Our Excursion to Mesa Verde

Our foray into the Mesa Verde National Park began with an introduction to Crow Canyon’s first ever Native American Scholar in Residence, Deloria Lomawaima.  After formally introducing all of ourselves to her, we set off on our journey.  Our initial stop was an early Basketmaker III pithouse.  This site is one of the largest and oldest pithouses in the region.  Our next stop was at a site called Square Tower House.  This was a Pueblo III village.  It is an alcove site with eight kivas.  The part I found fascinating was that the Puebloans used hand and toe holds to climb up  the rock escarpment to reach their crops they were growing and harvesting on the top of the mesa.  The next site we visited was a Pueblo I pithouse.  This site contained a “proto-kiva” which had features that resembled a kiva but was still mainly a pithouse structure. Our last stop before lunch was a Pueblo II-III settlement.  It had two kivas from the Pueblo II period that were decommissioned and had a Pueblo III tower built on top of them.

We came back from lunch and started our 1 pm tour of Cliff Palace with Ranger Drew.  The Pueblo III architecture is impressive.  The scale and design of these structures is a sight to behold.  The initial view will take the visitor aback.  You can find yourself almost envying the Puebloans with their lifestyle and domiciles.  We eventually  made our way down the stairs cut into the cliff to view these epic structures first-hand.  The time we spent down at the base of Cliff Palace was fleeting.  We made our way back to the top and said, “Good-bye” to Cliff Palace temporarily.  We finished out our time at Mesa Verde with a stop at the gift shop and bookstore, where we purchased mementos and keepsakes to bring back to wherever part of the far-flung region we hail from.  Mesa Verde beckons us to return.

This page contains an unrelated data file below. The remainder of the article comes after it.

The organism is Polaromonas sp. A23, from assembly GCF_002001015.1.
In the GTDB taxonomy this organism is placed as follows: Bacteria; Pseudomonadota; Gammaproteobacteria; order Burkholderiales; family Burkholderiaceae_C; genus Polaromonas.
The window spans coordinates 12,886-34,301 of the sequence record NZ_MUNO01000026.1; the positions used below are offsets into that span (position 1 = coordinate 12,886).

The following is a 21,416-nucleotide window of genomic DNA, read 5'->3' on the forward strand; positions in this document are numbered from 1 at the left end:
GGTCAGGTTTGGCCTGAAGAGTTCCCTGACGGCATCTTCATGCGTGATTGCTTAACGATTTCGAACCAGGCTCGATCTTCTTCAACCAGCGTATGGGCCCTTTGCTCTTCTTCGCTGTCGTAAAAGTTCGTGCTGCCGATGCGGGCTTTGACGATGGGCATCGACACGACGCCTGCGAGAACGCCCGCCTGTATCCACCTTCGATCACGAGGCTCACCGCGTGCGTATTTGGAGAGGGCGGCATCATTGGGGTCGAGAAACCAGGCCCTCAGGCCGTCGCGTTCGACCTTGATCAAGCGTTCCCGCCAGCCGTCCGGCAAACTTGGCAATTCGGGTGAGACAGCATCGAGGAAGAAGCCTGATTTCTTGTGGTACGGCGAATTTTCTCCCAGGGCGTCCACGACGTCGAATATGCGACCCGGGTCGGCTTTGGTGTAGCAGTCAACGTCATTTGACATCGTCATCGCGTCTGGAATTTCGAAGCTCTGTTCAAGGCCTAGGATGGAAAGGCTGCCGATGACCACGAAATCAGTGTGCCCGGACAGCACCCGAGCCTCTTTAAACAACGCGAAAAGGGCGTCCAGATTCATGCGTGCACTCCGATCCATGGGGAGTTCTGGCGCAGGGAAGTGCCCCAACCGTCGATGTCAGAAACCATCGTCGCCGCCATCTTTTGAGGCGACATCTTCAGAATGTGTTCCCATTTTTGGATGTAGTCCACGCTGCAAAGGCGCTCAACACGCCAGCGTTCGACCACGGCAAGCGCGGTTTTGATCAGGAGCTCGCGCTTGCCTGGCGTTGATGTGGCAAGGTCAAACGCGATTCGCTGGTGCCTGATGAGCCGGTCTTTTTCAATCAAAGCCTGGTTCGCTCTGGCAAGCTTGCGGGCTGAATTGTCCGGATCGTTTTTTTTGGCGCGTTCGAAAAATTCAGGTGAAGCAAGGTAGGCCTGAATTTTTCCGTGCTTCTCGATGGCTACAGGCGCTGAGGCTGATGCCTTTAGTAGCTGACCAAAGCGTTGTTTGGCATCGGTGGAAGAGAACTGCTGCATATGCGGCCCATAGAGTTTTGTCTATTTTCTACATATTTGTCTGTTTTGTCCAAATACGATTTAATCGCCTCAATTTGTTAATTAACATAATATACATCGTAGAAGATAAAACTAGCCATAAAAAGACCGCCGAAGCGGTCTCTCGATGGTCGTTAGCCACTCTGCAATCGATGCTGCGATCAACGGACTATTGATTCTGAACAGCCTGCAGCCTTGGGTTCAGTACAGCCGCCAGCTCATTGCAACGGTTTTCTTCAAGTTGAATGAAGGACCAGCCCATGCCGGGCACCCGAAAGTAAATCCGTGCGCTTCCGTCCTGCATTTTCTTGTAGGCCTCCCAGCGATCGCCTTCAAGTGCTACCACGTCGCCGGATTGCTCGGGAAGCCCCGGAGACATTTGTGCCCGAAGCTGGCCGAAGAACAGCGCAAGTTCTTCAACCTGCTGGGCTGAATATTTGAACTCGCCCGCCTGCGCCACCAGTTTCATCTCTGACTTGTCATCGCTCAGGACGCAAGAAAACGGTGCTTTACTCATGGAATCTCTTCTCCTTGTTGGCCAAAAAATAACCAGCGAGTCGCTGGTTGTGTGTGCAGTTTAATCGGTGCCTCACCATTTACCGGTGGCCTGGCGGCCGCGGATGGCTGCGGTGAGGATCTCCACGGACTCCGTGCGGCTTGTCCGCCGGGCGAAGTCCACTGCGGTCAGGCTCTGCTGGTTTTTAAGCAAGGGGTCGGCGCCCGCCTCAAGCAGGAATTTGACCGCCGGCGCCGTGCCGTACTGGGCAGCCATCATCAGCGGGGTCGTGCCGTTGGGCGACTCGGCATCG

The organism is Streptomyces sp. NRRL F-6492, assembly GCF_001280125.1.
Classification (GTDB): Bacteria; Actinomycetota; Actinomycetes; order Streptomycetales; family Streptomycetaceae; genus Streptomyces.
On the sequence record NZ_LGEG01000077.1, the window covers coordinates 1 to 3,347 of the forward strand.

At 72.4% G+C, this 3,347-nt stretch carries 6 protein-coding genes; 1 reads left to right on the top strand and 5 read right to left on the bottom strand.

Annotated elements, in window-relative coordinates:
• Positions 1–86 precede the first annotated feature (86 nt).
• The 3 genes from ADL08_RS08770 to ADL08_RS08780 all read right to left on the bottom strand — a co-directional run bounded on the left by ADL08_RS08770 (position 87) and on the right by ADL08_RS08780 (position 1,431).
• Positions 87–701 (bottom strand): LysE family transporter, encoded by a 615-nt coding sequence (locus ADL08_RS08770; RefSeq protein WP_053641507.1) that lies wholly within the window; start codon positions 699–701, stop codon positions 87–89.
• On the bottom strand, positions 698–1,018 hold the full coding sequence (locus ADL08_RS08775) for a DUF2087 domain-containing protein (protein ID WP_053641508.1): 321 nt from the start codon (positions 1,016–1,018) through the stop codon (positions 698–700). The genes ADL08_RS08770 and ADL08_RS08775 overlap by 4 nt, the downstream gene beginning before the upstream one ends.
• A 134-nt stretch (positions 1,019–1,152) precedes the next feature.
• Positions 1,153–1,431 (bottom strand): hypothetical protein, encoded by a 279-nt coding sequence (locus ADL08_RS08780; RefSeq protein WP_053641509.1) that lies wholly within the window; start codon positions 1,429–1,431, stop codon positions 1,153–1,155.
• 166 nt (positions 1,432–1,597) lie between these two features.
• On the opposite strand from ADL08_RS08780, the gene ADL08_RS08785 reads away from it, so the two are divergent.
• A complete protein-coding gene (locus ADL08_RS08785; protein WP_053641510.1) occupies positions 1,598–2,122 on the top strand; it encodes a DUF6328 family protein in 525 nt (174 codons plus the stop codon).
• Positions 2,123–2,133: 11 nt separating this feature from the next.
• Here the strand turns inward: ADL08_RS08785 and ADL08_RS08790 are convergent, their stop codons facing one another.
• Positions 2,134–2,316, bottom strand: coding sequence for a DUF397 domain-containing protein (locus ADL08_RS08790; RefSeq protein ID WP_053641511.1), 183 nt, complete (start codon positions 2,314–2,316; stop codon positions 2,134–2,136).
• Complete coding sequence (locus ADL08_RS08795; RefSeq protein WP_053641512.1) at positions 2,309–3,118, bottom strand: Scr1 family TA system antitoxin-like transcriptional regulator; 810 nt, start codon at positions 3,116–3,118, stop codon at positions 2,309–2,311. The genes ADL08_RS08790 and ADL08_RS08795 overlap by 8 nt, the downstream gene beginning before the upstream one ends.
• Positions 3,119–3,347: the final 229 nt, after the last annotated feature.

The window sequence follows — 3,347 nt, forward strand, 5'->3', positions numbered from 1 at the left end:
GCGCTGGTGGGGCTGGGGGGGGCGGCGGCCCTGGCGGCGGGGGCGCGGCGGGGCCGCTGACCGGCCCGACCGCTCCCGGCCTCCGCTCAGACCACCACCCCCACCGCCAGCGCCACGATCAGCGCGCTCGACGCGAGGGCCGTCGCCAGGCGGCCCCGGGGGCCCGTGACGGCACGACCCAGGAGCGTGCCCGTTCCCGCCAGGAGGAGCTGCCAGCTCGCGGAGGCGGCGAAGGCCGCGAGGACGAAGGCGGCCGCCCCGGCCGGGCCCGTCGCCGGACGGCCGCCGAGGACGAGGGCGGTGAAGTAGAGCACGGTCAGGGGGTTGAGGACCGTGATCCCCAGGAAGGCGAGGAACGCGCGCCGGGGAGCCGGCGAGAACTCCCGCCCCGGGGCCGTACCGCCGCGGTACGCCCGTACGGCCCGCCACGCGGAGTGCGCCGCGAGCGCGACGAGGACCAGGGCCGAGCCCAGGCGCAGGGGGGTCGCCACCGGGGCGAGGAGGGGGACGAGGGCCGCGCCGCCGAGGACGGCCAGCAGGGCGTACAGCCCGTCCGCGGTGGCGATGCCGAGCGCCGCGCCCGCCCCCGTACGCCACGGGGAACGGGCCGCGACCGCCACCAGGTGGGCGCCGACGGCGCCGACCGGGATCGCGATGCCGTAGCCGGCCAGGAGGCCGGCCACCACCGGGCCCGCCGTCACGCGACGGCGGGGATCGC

Our day ends with a lecture in textiles from Kate in the archaeology lab.  She informed us about the fine art of textile making, processing, and the different type of dyes the Pueblo people used.  Kate also gave us first-hand experience on how to make yarn.  It was an extremely informative lecture and demonstration.


  • Chris Mayo

Author: Crow Canyon College Field School

Mission The mission of the Crow Canyon Archaeological Center is to advance and share knowledge of the human experience through archaeological research, education programs, and partnerships with American Indians.

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